The Bankrupts, by Brian Glanville:

Ace Books. 2s. 6d.

The Crossing Point, by Gerda Charles:

Eyre and Spottiswoode. 18s.

Set on Edge, by Bernice Rubens:

Eyre and Spottiswoode. 16s.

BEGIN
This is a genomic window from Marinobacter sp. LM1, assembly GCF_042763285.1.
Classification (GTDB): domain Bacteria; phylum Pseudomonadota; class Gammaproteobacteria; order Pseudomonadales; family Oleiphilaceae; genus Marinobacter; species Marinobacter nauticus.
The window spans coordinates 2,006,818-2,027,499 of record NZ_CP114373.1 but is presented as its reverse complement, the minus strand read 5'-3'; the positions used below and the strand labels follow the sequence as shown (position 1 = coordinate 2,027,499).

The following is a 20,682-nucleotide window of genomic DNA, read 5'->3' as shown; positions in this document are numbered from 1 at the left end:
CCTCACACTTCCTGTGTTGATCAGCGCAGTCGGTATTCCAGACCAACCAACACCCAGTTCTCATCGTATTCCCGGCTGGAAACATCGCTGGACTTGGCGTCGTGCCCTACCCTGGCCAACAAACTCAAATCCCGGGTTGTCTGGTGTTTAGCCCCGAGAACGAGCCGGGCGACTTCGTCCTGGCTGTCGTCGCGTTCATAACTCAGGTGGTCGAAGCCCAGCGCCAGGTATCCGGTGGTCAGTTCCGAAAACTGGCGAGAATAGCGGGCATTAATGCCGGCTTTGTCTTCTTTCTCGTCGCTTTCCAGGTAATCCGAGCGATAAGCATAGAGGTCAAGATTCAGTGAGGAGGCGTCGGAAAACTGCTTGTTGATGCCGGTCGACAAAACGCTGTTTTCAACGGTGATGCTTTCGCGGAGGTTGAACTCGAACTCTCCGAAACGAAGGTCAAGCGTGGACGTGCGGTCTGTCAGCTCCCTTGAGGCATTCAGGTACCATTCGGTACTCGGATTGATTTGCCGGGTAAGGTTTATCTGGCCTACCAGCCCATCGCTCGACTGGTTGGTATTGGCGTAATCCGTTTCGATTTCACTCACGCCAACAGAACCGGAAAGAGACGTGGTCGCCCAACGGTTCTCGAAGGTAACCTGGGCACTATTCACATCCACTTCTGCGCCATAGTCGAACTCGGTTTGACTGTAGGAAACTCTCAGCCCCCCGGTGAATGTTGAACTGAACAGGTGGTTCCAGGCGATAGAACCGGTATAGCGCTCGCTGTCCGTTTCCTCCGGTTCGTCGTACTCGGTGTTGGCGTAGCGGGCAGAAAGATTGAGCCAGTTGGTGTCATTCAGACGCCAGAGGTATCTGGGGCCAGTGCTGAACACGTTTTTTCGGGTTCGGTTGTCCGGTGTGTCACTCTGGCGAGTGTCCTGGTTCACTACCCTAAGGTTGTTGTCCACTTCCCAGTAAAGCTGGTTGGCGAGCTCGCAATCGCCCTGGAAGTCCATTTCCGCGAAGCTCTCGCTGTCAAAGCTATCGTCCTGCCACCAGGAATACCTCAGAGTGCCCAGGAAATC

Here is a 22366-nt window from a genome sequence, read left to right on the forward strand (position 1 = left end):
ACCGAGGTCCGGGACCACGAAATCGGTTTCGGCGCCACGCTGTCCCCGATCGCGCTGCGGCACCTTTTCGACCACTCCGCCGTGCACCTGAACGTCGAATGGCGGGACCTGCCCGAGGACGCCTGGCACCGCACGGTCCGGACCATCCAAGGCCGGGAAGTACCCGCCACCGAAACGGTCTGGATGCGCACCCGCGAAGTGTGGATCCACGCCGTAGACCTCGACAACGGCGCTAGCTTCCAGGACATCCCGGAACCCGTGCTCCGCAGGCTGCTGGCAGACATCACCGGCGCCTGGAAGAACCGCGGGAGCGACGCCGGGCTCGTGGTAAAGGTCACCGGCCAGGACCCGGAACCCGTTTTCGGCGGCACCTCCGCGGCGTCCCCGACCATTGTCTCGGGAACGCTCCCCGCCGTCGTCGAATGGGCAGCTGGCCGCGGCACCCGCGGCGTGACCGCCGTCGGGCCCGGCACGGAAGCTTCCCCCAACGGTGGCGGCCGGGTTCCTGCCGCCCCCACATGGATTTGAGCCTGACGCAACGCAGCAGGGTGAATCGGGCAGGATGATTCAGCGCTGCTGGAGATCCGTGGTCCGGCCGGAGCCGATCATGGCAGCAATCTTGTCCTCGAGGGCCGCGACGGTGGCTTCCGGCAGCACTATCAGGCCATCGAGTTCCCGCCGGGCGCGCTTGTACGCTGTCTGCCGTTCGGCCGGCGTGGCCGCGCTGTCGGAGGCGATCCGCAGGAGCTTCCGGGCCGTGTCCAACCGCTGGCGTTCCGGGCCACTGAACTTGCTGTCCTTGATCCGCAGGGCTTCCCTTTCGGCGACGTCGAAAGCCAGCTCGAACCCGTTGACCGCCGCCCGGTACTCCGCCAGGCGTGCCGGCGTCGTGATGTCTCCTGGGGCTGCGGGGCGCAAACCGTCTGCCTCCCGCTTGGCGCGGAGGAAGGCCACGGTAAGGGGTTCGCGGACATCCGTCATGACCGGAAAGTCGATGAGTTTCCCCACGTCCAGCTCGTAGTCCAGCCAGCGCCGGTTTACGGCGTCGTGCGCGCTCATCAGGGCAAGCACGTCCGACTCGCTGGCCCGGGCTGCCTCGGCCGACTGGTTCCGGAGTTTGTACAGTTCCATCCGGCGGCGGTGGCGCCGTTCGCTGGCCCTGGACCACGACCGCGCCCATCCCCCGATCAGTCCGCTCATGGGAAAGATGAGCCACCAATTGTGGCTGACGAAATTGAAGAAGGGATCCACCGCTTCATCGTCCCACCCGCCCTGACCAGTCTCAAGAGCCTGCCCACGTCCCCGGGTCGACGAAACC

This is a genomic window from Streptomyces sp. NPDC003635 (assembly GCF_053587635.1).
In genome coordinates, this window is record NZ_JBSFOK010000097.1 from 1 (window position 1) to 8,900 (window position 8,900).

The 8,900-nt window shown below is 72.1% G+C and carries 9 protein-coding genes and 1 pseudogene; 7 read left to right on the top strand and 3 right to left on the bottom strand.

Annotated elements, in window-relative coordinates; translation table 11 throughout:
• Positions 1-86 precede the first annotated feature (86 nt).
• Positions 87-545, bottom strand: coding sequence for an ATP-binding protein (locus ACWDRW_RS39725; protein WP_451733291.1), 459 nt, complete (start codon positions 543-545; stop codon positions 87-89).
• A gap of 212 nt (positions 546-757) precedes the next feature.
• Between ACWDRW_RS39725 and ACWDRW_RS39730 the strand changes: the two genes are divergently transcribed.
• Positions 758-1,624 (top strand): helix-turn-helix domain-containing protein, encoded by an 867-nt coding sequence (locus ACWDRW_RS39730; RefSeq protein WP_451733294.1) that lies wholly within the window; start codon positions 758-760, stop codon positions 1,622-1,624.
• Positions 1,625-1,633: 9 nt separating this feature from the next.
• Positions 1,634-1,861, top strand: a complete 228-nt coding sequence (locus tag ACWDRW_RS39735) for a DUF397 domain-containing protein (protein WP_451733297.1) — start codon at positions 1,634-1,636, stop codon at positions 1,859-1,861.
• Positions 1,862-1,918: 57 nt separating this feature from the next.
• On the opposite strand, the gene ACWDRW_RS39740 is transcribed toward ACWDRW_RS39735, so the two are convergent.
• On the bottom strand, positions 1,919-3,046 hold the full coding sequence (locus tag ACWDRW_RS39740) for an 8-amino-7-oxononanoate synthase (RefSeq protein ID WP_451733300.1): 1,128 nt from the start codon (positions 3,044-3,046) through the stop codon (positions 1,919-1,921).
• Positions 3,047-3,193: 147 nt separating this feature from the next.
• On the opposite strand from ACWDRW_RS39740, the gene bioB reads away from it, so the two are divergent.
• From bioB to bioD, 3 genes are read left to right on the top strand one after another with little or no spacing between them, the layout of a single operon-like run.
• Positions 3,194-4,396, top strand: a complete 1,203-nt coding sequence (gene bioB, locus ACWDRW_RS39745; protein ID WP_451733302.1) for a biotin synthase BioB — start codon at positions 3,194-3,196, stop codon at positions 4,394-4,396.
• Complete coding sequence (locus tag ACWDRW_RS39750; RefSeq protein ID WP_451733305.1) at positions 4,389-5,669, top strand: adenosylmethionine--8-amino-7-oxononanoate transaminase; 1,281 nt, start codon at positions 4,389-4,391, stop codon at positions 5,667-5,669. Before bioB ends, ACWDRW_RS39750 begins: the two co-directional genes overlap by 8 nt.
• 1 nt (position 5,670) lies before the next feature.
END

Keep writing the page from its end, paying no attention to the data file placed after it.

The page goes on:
the basic question about the Anglo-Jewish novel is whether it can possibly exist. A Ghetto novel is possible as long as actual or mental ghettos continue. But the collapse of the ghetto is synonymous with the dispersal of the small cohesive community into the conditions of national life. Here, destinies become largely individual; or, put perjoratively, lives become atomised. Above all, the range of choices lies terrifyingly open. For example: assimilation, which may or may not mean loss of identity with some arbitrally conceived Jewishness: or loyalty to a social group, despite the collapse of the Ghetto’s communal and religious sanctions: or a rediscovered orthodoxy: or Zionism. Other destinies become possible. The wish to preserve, even perhaps to create, a Jewish identity or its substitute, may carry the individual into the Communist Party or Liberal Judaism. I am not suggesting that these choices of destiny are all of the same kind or quality. Assimilation alone may be passive or willed, may involve apathy or Zionism or conversion to Christianity. The types of choices are as varied as the number of choices open. And of course choices may be committments of abdications.